The promise to move swiftly against international NGOs highlighted the growing EU divisions over Viktor Orban, the controversial Hungarian prime minister, who has repeatedly attacked Brussels for its handling of the 2015 refugee crisis and the imposition of mandatory migrant quotas.
As Mr Orban promised to push ahead with reforms, his campaign was criticised as “xenophobic” by official international election monitors yesterday after Mr Orban demonised refugees as “Muslim invaders” and warned of a Jewish conspiracy to dilute Hungary’s Christian identity.
The final vote count confirmed Mr Orban had won a 134-seat ‘supermajority’ in Hungary’s 199-seat assembly, opening the door to the so-called “Stop Soros” laws named after George Soros, the billionaire liberal philanthropist, who was targeted in the campaign. The laws are aimed at curbing foreign funding of NGOs.
"Voters had a wide range of political options, but intimidating and xenophobic rhetoric, media bias and opaque campaign financing constricted the space for genuine political debate," said the Organization for Security and Co-operation in Europe (OSCE) in a preliminary report on the election.
Confirmation of 54-year-old Mr Orban’s third term in office drew sharply divided responses across Europe where the Hungarian prime minister is seen in some quarters as a serious threat to liberal democracy.
Guy Verhofstadt, the leader of the liberal ALDE group in the European Parliament called Mr Orban’s campaing “vile”, attacking Manfred Weber, the head of the conservative EPP grouping, for offering congratulations to Mr Orban.
Luxembourg's foreign minister Jean Asselborn warned that unless big EU countries like France and Germany did more to confront Mr Orban it was storing up trouble for the future.
"Today it is Hungary and Poland, tomorrow others in eastern and central Europe, even a big founding country of the EU, could develop a taste for undermining values and scaremongering," he said.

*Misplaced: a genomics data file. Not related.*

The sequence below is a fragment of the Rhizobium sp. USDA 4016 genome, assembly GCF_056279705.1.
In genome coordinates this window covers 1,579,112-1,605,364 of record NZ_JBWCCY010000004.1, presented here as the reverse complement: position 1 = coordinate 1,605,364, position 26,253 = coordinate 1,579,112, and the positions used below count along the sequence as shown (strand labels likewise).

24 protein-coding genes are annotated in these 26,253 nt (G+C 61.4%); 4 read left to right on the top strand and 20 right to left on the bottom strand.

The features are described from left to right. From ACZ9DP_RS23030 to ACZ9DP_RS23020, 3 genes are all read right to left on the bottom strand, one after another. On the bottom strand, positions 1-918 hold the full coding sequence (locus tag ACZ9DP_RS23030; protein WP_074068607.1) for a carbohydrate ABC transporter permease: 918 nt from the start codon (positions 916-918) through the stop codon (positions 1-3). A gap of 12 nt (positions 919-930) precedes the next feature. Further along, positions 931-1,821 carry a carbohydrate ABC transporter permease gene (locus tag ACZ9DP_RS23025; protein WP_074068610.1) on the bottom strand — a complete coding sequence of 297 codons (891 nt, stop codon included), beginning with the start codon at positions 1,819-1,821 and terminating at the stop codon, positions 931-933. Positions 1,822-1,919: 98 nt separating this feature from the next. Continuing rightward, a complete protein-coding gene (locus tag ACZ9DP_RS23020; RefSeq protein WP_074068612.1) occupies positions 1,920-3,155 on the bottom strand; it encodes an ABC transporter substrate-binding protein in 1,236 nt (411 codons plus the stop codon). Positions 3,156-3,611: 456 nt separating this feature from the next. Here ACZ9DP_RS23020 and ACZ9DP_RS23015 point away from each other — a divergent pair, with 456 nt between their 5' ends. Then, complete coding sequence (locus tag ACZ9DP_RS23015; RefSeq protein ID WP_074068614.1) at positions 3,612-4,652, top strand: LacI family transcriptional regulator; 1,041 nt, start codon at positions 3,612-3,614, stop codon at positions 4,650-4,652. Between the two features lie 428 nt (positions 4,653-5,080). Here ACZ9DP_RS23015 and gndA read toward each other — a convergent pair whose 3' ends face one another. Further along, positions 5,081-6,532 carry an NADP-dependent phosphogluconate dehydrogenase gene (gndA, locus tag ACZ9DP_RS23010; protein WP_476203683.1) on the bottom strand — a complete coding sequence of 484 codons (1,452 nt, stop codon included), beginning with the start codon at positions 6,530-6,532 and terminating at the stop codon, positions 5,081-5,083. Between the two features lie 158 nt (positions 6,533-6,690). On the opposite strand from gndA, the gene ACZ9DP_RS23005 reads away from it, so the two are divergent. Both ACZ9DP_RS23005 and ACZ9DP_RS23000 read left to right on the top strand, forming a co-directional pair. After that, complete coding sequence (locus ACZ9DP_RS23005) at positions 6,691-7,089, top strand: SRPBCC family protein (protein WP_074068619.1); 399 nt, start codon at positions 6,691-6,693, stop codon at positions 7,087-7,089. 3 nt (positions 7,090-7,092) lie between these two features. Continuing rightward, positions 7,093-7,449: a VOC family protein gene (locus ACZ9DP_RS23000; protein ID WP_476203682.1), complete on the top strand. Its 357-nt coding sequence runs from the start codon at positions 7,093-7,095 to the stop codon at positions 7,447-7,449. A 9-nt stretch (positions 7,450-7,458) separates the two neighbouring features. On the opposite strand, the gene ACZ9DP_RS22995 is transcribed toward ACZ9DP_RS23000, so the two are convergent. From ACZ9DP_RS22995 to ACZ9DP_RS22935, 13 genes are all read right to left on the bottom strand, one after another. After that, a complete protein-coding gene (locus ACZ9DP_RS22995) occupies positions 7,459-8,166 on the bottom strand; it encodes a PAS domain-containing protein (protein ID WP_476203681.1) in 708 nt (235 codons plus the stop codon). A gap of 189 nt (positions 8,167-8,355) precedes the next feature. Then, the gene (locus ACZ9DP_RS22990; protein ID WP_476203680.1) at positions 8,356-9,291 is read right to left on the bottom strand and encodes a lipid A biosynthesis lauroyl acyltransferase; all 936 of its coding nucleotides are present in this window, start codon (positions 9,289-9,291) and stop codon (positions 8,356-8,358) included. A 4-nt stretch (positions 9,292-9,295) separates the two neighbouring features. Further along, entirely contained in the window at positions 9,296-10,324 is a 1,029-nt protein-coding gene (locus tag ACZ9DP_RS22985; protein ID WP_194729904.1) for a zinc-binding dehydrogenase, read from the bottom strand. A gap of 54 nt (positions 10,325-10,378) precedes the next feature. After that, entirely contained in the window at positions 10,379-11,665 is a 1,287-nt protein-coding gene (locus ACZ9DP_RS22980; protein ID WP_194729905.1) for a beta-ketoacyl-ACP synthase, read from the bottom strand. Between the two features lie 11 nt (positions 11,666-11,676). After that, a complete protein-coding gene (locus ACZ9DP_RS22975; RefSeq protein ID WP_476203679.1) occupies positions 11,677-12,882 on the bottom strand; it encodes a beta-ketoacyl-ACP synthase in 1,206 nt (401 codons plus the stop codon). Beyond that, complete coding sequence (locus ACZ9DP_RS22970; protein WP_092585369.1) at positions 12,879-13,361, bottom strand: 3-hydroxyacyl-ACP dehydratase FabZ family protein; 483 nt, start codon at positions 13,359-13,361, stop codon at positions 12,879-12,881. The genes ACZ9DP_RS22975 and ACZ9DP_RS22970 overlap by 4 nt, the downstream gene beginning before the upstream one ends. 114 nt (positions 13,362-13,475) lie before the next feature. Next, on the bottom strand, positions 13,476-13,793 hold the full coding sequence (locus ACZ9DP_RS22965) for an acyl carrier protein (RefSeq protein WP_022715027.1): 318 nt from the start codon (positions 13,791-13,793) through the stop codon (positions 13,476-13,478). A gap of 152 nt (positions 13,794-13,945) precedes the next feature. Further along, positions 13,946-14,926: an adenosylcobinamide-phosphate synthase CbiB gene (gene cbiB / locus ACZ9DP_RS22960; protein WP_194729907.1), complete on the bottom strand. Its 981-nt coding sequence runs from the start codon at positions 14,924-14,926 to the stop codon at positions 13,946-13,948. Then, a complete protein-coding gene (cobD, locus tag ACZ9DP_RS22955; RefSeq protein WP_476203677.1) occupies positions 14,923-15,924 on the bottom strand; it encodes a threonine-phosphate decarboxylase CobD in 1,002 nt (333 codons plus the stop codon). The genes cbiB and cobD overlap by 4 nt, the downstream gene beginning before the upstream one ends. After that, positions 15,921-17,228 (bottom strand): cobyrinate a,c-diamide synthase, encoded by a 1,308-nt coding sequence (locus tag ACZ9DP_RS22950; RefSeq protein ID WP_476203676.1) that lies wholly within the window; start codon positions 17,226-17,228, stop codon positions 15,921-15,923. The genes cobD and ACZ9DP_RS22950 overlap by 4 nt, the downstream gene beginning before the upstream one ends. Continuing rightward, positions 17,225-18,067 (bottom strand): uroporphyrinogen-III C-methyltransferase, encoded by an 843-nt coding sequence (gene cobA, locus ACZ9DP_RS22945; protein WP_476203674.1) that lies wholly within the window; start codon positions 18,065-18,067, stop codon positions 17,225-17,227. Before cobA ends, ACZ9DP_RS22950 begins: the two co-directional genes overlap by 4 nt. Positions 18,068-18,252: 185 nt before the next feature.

But despite widespread misgivings about Mr Orban’s growing capture of the Hungarian state through media ownership and other changes to the law, the Hungarian leader’s victory was acknowledged by the major western EU powers.
Boris Johnson, the foreign secretary, sent “congratulations” adding that the UK looked forward to “working with our Hungarian friends”.
Angela Merkel, the German chancellor, said Germany would be a “reliable partner” to Hungary, despite differences on migration, a spokesman said. France said it would continue to pursue “political dialogue in the service of the European project and its values".
The European Commission was more guarded. Jean-Claude Juncker, the Commission president, was scheduled to call Mr Orban while noting that the EU was a “union of democracies” whose values needed to defended by all member states “without exception”, his spokesman said.
Populist leaders across Europe hailed Mr Orban’s victory, including France’s Marine Le Pen, Italy’s Matteo Salvini, the Netherlands’ Geert Wilders and Nigel Farage, the former Ukip leader, who said the Hungarian leader was the “EU’s biggest nightmare”.
Regional analysts said that EU leaders had little choice but to work with Mr Orban, even though his increasingly autocratic approach to government was undermining attempts to reunite the EU club after Brexit.
The strong showing of populist parties in last month’s Italian elections and Poland’s hardline conservative government would provide further a drag on the project, added Mujtaba Rahman, the head of practice at the Eurasia Group risk consultancy.
“This result is a big negative for Macron and Merkel’s desire to reform Europe and heal tensions between the West and East Europeans,” he said. “Alongside Poland and Italy, there are now three very significant anti-establishment players at the EU’s top table.”
("Telegraph", 09.04.2018, by Peter Foster and Balazs Csekö)
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